Original Article | Open Access
Overexpression of Cyclooxygenase-2 in Noncancerous Liver Tissue Increases the Postoperative Recurrence of Hepatocellular Carcinoma in Patients with Hepatitis B Virus-Related Cirrhosis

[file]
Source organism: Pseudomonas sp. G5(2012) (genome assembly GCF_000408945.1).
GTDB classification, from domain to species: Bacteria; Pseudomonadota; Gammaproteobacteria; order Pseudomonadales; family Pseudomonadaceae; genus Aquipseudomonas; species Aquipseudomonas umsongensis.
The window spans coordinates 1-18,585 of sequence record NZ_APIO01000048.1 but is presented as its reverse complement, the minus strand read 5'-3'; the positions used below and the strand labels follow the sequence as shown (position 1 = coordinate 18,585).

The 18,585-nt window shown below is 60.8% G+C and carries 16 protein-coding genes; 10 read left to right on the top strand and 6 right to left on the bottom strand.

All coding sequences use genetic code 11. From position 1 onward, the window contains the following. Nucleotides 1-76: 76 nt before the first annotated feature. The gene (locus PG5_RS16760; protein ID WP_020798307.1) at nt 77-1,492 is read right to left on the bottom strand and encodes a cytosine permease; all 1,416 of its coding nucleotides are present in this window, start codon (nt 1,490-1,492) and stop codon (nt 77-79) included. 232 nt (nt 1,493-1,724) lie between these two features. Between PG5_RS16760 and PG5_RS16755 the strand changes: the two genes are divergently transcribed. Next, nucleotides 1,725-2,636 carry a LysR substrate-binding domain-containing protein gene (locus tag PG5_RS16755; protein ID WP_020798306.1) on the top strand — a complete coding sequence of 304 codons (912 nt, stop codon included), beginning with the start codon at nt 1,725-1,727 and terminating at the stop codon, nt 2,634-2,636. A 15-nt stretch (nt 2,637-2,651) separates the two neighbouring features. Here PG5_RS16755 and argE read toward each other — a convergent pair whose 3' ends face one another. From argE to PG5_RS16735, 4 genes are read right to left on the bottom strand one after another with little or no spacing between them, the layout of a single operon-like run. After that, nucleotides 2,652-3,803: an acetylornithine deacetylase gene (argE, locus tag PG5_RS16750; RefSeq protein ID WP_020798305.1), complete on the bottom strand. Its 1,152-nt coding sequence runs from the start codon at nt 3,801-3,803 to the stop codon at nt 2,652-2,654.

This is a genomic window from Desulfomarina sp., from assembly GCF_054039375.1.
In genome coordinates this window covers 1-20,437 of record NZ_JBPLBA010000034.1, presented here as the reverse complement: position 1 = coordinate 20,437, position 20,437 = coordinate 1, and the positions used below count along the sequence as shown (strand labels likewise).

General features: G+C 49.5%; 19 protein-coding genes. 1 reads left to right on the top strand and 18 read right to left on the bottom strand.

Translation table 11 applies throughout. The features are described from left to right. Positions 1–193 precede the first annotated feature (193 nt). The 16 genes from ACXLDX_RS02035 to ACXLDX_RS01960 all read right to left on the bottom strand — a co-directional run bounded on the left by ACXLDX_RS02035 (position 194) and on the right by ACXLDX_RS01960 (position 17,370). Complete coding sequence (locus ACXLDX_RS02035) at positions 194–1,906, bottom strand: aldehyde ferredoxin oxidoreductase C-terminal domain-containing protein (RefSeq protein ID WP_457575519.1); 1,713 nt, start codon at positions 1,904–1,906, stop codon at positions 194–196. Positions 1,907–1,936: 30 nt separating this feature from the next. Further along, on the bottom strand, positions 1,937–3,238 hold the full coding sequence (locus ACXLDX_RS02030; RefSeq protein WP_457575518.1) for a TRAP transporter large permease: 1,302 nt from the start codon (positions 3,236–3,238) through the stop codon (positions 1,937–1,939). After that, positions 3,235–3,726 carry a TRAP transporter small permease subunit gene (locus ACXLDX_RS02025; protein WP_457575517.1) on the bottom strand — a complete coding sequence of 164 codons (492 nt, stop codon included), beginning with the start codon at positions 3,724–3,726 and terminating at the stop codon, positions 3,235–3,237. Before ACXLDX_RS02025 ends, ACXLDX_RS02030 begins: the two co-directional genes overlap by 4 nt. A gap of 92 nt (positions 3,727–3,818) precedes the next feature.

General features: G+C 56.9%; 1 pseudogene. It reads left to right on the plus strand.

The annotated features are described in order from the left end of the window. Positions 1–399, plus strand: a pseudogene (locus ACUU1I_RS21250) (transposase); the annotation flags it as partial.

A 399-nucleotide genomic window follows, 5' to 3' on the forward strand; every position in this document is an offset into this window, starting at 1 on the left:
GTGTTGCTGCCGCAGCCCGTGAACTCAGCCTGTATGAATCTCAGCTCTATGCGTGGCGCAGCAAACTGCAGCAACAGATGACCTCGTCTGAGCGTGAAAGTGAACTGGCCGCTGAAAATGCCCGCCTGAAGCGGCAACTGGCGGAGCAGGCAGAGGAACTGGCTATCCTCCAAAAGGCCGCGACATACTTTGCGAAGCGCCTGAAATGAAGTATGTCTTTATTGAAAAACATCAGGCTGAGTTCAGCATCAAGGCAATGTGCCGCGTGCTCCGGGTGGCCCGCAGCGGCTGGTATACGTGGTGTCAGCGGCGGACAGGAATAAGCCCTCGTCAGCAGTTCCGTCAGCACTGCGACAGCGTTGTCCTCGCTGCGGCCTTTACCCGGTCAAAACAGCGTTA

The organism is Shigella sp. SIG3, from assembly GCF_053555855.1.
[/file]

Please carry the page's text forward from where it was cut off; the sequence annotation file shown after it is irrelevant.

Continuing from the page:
BACKGROUND: Many previous studies have evaluated the histopathological features of tumours as risk factors for postoperative recurrence in hepatitis B virus (HBV)-associated hepatocellular carcinoma (HCC). However, there have been few large studies investigating the relationship between cyclooxygenase-2 (COX-2) expression in non-cancerous regions of the liver and postoperative recurrence in the remnant liver, especially in HBV-related HCC.OBJECTIVE: To evaluate the significance of COX-2 expression levels in noncancerous liver regions as a prognostic indicator of HCC in patients with HBV-related cirrhosis.METHODS: A total of 124 patients who underwent curative resection for HCC were reviewed retrospectively. Immunohistochemistry was used to evaluate the expression of COX-2 in noncancerous liver tissue. Clinicopathological variables were compared between patients with high COX-2 expression (n=58 [COX-2-positive group]) and patients with low COX-2 expression (n=66; [COX-2-negative group]). Univariate and multivariate analyses were performed to identify factors that affected disease recurrence.RESULTS: There was a significant correlation between COX-2 expression and alanine aminotransferase levels and vascular invasion. The recurrence-free survival rates in the COX-2-positive group were significantly lower than the rates in the COX-2-negative group. On multivariate analysis, the overexpression of COX-2 in noncancerous liver regions was found to be an unfavourable prognostic indicator for the recurrence of HCC.CONCLUSIONS: The results of the current study suggest that over-expression of COX-2 in noncancerous liver regions is an independent and significant indicator predictive of early recurrence of HCC in patients with HBV-related cirrhosis.
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